Hawaii Bar Journal
February 2011 #1.
STATE LAW IGNITES Hawaii Charter School Movement
Hawaii State Bar JournalFebruary 2011STATE LAW IGNITES Hawaii Charter School Movementby Melissa PavhcekA hundred community members gathered one rainy morning, holding hands on a verdant Anahola, Kauai hillside. In a strong clear voice, one young boy quoted Plutarch:
"The mind is not a vessel to be filled, but wood to be kindled."
As a rainbow emerged, a lone hawk appeared in the clearing sky; students quietly walled, one by one, into the center of a circle of supporters, each child praising their experiences at Kanuikapono Learning Center, a public charter school, via poem or personal statement.
The occasion was a celebration of the school's expansion, ongoing accomplishments and mainly these students' achievements. It was also an announcement to educators, legislators and other community leaders: Hawaii's public charter schools are thriving in ways that words alone cannot convey; these and other charter school students' minds are burning with the desire to learn, and for those open to the viewpoint, it's an aifirmation that Hawaii has a source of educational innovation and student promise hidden "in plain sight" in its 31 public charter schools.
Charter schools are pubhc schools, do not charge tuition, and do not pick and choose enrollment, with only lotteries or other non-discriminatory enrollment methods, along with some facilities challenges, to limit enrollment. Many Hawaii charter schools have lengthy enrollment waiting lists, some numbering in the hundreds.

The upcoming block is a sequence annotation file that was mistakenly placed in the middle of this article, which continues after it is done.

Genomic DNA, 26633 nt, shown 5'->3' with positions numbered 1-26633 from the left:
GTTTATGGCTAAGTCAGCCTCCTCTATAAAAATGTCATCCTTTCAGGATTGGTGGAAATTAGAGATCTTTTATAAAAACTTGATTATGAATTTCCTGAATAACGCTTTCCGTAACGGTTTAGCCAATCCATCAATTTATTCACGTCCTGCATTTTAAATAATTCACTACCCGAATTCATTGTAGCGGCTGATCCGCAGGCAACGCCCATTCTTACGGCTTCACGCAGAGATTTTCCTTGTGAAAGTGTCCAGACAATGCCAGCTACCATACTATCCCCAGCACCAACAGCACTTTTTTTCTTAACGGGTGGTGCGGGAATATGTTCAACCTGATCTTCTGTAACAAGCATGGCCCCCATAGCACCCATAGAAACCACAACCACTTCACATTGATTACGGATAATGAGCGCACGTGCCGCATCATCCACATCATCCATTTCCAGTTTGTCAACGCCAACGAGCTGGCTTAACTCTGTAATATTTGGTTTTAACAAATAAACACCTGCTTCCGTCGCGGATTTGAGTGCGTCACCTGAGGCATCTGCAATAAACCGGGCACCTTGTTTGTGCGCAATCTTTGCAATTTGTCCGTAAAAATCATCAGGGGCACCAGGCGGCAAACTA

In 2010, Hawaii's public charter schools became the focus of national attention by refusing to close on the state's designated "furlough Fridays." Instead, school leaders opted to make funding cuts elsewhere in their budgets.(fn1) Meanwhile, amid the flurry of media attention surrounding President Obama's "Race to the Top" ("RTT") reform grant program. Education Secretary Arne Duncan admonished Hawaii for having the nation's shortest school year Hawaii subsequently won a $75 million share of the $3.4 billion available in the second round of the grant competition.
RTT grant funding was significantly conditioned on states' demonstrating charter school support.(fn2) Hawaii's charter school laws were changed in 2010 to help Hawaii's application chances Hawaii was one of only nine states, along with the District of Columbia, to receive that money in the second round. Despite their recent successes, however, Hawaii's public charter schools have also come under intense public scrutiny There are requests for increased regulatory oversight and requirements for more stringent fiscal and administrative accountability.(fn3)
This article examines Hawaii's charter school law and its impact on the evolution of its 31 public charter schools.
Seeds of School Reform